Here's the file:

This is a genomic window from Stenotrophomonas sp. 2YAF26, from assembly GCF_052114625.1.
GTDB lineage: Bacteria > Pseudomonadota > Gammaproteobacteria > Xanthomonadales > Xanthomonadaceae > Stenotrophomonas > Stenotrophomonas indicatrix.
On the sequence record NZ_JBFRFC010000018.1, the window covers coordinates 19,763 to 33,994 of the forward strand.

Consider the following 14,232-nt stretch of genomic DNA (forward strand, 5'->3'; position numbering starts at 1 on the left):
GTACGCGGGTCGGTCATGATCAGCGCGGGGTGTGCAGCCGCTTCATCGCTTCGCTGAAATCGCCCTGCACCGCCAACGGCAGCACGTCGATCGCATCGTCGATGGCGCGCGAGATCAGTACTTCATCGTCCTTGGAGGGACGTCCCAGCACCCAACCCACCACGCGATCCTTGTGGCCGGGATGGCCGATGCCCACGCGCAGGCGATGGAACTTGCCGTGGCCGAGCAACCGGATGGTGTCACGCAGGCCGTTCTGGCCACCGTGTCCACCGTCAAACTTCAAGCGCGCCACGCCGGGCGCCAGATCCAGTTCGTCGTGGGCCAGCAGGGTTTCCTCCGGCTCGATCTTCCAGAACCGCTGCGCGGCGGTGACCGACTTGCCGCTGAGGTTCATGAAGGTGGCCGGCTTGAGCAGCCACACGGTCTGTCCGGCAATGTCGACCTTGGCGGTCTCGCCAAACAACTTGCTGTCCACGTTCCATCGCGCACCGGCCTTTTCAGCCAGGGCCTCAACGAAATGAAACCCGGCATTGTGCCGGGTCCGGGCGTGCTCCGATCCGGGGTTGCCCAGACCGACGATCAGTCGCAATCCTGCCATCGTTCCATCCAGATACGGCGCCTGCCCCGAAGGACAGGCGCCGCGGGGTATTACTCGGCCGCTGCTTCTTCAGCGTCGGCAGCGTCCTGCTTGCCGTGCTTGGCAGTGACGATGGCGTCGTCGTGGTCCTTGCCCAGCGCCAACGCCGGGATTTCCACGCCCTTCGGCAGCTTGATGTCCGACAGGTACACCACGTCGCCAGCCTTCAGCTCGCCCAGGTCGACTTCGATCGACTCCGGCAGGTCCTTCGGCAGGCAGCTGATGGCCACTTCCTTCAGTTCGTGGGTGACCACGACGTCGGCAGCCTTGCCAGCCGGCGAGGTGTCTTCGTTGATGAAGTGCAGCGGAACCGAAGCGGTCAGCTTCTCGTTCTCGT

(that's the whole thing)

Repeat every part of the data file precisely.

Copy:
This is a genomic window from Stenotrophomonas sp. 2YAF26, from assembly GCF_052114625.1.
GTDB lineage: Bacteria > Pseudomonadota > Gammaproteobacteria > Xanthomonadales > Xanthomonadaceae > Stenotrophomonas > Stenotrophomonas indicatrix.
On the sequence record NZ_JBFRFC010000018.1, the window covers coordinates 19,763 to 33,994 of the forward strand.

Consider the following 14,232-nt stretch of genomic DNA (forward strand, 5'->3'; position numbering starts at 1 on the left):
GTACGCGGGTCGGTCATGATCAGCGCGGGGTGTGCAGCCGCTTCATCGCTTCGCTGAAATCGCCCTGCACCGCCAACGGCAGCACGTCGATCGCATCGTCGATGGCGCGCGAGATCAGTACTTCATCGTCCTTGGAGGGACGTCCCAGCACCCAACCCACCACGCGATCCTTGTGGCCGGGATGGCCGATGCCCACGCGCAGGCGATGGAACTTGCCGTGGCCGAGCAACCGGATGGTGTCACGCAGGCCGTTCTGGCCACCGTGTCCACCGTCAAACTTCAAGCGCGCCACGCCGGGCGCCAGATCCAGTTCGTCGTGGGCCAGCAGGGTTTCCTCCGGCTCGATCTTCCAGAACCGCTGCGCGGCGGTGACCGACTTGCCGCTGAGGTTCATGAAGGTGGCCGGCTTGAGCAGCCACACGGTCTGTCCGGCAATGTCGACCTTGGCGGTCTCGCCAAACAACTTGCTGTCCACGTTCCATCGCGCACCGGCCTTTTCAGCCAGGGCCTCAACGAAATGAAACCCGGCATTGTGCCGGGTCCGGGCGTGCTCCGATCCGGGGTTGCCCAGACCGACGATCAGTCGCAATCCTGCCATCGTTCCATCCAGATACGGCGCCTGCCCCGAAGGACAGGCGCCGCGGGGTATTACTCGGCCGCTGCTTCTTCAGCGTCGGCAGCGTCCTGCTTGCCGTGCTTGGCAGTGACGATGGCGTCGTCGTGGTCCTTGCCCAGCGCCAACGCCGGGATTTCCACGCCCTTCGGCAGCTTGATGTCCGACAGGTACACCACGTCGCCAGCCTTCAGCTCGCCCAGGTCGACTTCGATCGACTCCGGCAGGTCCTTCGGCAGGCAGCTGATGGCCACTTCCTTCAGTTCGTGGGTGACCACGACGTCGGCAGCCTTGCCAGCCGGCGAGGTGTCTTCGTTGATGAAGTGCAGCGGAACCGAAGCGGTCAGCTTCTCGTTCTCGT